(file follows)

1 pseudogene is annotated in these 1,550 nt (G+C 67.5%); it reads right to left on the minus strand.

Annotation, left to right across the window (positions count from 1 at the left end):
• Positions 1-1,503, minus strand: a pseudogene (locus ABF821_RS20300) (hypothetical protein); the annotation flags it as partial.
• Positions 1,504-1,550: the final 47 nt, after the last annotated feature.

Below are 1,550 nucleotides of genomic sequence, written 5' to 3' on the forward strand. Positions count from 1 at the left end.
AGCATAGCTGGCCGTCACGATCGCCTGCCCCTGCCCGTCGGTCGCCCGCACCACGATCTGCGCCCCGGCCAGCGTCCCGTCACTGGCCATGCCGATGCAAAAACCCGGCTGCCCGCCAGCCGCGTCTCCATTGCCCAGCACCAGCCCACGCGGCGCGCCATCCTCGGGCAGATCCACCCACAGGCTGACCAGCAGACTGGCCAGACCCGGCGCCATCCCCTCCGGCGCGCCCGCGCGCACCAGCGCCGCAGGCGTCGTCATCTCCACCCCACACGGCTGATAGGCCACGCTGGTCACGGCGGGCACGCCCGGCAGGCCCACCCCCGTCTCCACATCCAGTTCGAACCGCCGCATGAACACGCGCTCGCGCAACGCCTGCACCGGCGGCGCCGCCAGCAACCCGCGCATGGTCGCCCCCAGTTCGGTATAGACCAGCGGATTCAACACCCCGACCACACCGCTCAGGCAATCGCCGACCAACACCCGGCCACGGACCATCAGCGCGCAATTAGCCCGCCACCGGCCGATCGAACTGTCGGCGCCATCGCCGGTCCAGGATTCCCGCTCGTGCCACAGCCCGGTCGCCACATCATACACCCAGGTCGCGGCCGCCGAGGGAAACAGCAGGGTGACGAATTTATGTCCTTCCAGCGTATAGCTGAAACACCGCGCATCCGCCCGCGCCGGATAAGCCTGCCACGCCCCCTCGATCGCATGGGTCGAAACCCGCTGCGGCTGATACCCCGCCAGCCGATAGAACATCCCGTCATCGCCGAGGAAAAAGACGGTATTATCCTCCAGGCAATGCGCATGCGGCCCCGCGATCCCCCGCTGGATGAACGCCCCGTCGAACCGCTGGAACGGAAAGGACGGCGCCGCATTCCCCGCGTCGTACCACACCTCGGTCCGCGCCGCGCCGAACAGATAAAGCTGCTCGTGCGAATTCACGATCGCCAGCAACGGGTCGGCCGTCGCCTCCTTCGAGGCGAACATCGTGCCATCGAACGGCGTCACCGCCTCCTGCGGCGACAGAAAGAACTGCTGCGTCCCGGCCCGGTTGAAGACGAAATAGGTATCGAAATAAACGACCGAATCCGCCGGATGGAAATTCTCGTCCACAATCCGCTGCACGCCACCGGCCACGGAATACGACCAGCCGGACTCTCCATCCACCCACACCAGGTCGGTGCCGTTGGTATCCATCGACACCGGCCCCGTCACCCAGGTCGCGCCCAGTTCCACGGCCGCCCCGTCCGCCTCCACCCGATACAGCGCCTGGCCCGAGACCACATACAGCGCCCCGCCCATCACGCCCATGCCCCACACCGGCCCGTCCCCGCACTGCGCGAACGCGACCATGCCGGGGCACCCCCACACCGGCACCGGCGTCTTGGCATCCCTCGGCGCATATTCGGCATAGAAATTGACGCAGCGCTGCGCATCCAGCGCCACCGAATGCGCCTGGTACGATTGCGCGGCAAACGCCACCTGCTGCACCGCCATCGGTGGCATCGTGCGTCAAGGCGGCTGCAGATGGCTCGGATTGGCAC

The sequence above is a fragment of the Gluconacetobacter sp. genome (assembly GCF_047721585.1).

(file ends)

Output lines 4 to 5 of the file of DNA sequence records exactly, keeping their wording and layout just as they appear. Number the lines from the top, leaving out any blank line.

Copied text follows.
• Positions 1,504-1,550: the final 47 nt, after the last annotated feature.

Below are 1,550 nucleotides of genomic sequence, written 5' to 3' on the forward strand. Positions count from 1 at the left end.